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Does anyone know the major differences between the Java and .Net garbage collectors? A web search has not revealed much, and it was a question that came up in a test.

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5 Answers

The difference is between the CLR (.Net) GC and the JVM GC rather than the languages themselves. Both are subject to change and the specification of their behaviour loose to allow this to be changed without it affecting the correctness of programs.

There are some historical differences largely due to .Net being designed with lessons from the evolution of the java (and other gc based platforms). In the following do not assume that the .Net one was in some way superior because it included functionality from the beginning, it is simply the result of coming later.

A notable publicly visible difference is that the MS GC exposes its generational nature (via the GC api) this is likely to remain true for some time since this is an obvious approach to take based on the behaviour that most programs exhibit: Most allocations are extremely short lived.

Initial JVM's did not have generational garbage collectors though this feature was swiftly added. The first generational collectors implemented by SunOracle and others tended to be Mark and Sweep. It was realized that a mark-sweep-compact approach would lead to much better memory locality justifying the additional copying overhead. The CLR runtime debuted with this behaviour.

A difference between SunOracle's and Microsoft's GC implementation 'ethos' is one of configurability.

Sun's provides a vast number of options (at the command line) to tweaks aspects of the GC or switch it between different modes. Many options are of the -X or -XX to indicate their lack of support across different versions or vendors. The CLR by contrast provides next to no configurability; your only real option is the use of the server or client collectors which optimise for throughput verses latency respectively.

Active research in GC strategies is ongoing in both companies (and in open source implementations) current approaches being used in the most recent GC implementations are per thread eden areas (improving locality and allowing the eden collection to potentially not cause a full pause) as well as pre-tenuring approaches, which try to avoid placing certain allocations into the eden generation.

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+1 Great answer! I've learned stuff! –  Tamas Czinege Jan 29 '09 at 22:33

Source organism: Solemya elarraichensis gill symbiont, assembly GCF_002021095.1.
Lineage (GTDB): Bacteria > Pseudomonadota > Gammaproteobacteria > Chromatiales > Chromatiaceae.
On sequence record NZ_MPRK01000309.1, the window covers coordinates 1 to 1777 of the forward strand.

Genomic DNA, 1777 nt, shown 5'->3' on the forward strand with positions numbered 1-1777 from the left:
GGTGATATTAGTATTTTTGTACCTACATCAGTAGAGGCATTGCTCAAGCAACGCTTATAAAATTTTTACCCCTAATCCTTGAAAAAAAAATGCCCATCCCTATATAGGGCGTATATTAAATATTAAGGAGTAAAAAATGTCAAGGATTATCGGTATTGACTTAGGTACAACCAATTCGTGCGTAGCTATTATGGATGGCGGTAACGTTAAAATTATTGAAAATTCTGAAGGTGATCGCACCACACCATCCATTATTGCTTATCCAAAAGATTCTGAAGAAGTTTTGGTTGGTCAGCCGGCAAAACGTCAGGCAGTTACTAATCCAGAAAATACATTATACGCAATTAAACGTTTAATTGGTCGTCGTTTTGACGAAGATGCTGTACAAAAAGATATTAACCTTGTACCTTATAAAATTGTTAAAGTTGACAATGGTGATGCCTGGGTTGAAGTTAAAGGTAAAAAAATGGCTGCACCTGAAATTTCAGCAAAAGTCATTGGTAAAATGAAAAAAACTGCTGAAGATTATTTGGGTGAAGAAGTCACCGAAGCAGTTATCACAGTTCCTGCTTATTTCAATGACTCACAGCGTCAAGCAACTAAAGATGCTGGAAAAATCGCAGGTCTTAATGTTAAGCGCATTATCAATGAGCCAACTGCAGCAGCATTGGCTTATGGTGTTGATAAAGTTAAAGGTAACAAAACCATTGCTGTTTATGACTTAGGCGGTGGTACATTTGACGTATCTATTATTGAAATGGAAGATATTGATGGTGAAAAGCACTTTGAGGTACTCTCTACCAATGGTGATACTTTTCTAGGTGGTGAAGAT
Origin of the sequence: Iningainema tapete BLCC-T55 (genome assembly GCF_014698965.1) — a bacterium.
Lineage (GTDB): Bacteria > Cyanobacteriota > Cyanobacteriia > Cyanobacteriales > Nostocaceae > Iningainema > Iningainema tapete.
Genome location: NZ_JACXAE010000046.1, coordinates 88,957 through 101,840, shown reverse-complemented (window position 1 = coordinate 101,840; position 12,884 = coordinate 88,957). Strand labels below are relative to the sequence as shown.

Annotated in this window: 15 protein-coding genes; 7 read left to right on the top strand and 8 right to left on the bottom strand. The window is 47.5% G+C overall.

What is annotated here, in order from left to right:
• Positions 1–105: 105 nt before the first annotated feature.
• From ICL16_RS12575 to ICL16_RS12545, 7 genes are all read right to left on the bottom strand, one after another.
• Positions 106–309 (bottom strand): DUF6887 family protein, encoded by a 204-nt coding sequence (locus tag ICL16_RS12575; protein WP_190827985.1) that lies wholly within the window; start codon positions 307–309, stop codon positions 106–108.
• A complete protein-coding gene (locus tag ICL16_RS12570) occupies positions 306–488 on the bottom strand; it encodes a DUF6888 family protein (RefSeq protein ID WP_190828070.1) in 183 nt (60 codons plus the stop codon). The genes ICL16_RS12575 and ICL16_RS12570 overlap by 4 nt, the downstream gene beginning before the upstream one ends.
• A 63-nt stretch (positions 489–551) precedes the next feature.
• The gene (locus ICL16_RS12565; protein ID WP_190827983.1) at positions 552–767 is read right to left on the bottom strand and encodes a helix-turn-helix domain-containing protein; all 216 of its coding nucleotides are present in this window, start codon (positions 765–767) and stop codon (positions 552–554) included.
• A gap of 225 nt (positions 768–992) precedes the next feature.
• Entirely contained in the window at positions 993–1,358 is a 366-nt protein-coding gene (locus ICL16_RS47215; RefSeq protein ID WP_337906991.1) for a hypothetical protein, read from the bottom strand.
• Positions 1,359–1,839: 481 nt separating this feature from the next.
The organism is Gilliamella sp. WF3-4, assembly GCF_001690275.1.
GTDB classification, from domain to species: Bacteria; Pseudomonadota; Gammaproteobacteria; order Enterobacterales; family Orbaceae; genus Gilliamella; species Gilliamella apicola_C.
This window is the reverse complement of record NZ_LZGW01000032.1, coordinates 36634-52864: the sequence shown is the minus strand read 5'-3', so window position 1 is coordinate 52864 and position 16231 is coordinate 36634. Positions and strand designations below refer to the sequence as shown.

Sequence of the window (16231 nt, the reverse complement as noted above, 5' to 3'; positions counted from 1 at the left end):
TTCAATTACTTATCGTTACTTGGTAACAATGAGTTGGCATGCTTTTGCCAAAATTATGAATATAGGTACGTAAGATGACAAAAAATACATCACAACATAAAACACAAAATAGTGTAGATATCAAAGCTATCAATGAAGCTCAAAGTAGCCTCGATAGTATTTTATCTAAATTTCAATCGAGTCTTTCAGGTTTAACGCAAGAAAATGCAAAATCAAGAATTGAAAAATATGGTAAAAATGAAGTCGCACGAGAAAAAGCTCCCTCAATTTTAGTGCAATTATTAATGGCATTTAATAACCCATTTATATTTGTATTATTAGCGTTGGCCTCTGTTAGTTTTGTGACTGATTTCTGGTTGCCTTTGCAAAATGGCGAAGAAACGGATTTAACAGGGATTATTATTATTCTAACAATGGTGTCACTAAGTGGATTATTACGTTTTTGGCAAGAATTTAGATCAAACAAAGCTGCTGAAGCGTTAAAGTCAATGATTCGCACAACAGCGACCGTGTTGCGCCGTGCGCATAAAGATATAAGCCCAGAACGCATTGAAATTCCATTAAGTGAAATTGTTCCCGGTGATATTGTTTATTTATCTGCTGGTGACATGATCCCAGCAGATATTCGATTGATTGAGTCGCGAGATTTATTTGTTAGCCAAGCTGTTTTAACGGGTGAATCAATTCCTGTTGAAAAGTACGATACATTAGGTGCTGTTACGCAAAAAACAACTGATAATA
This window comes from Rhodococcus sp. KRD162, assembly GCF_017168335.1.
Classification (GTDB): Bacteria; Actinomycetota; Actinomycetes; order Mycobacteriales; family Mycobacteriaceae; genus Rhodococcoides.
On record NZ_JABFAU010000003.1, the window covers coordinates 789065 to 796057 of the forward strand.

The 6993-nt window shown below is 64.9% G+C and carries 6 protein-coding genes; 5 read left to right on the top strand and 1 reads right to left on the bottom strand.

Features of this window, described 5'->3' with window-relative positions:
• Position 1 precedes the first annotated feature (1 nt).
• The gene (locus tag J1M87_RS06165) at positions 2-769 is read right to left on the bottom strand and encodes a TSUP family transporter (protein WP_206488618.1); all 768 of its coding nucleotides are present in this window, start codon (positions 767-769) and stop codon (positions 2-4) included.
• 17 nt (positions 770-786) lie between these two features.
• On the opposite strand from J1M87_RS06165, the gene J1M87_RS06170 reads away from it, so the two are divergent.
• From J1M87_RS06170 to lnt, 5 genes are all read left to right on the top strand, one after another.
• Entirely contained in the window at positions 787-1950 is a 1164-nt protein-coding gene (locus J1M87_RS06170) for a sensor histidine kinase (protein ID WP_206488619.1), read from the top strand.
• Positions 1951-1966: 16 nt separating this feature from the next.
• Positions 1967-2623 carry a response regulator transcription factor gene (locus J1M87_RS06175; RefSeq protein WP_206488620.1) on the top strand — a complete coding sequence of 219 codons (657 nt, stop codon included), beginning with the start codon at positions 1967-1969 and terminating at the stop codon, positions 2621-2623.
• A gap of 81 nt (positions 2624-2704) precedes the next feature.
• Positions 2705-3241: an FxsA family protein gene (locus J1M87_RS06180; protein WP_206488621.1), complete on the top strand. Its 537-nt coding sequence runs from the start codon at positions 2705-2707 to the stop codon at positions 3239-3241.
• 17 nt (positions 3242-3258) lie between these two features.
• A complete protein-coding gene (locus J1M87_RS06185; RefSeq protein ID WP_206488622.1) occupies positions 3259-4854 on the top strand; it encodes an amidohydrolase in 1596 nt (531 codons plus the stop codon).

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Very good answer. Just the facts - nicely avoiding the religious war. –  serg10 Jan 30 '09 at 13:09
    
would the -1 care to add a reason? –  ShuggyCoUk May 31 '10 at 21:33
    
Great answer, well written. –  duffymo Sep 9 '10 at 15:55
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It's worthwhile to note that "normal" .net uses a technique called a "write fence" to keep track of which objects have been written since the last time they were promoted. From what I understand, if an object got promoted from e.g. gen0 to gen1, and hasn't been written since then, it cannot possibly contain any references to gen0 objects; during a gen0 collection, there's no need to examine any references contained therein since the only objects it references are going to be presumed "live" anyway. Skipping non-written gen1/gen2 objects during a gen0 collection is a big win. –  supercat Nov 23 '12 at 23:28
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This is just to add to ShuggyCoUk's excellent answer. The .NET GC also uses what is know as the large object heap (LOH). The CLR preallocates a bunch of objects on the LOH and all user allocated objects of at least 85000 bytes are allocated on the LOH as well. Furthermore, double[] of 1000 elements or more are allocated on the LOH as well due to some internal optimization.

The LOH is handled differently than the generational heaps in various ways:

  • It is only cleaned during a full collect and it is never compacted like the generational heaps.
  • Allocation from the LOH is done via a free list much like malloc is handled in the C runtime, whereas allocations from the generational heap is essentially done by just moving a pointer in generation 0.

I don't know if the JVM has something similar, but it is essential information on how memory is handled in .NET so hopefully, you find it useful.

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Good point, Is it considered good form to integrate other's extensions into your own answer with an edit, if so should you credit inline or via a comment? –  ShuggyCoUk Jan 31 '09 at 16:54
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If I recall correctly, the JVM doesn't release deallocated memory back to the operating system as the CLR does.

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This is one of the more prominent differences. –  Cecil Has a Name Sep 18 '09 at 19:24
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Java 5 introduced a lot of changes into its GC algorithms.

I'm not a C# maven, but these two articles suggest to me that both have evolved away from simple mark and sweep and towards newer generation models:

http://java.sun.com/docs/hotspot/gc5.0/gc_tuning_5.html http://www.csharphelp.com/archives2/archive297.html

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I found this:

In the J2SE platform version 1.4.2 there were four garbage collectors from which to choose but without an explicit choice by the user the serial garbage collector was always chosen. In version 5.0 the choice of the collector is based on the class of the machine on which the application is started.

here and this

Also just as the JVM manages the destruction of objects so also does the CLR via a Mark and Compact garbage collection algorithm

here

I hope this helps...

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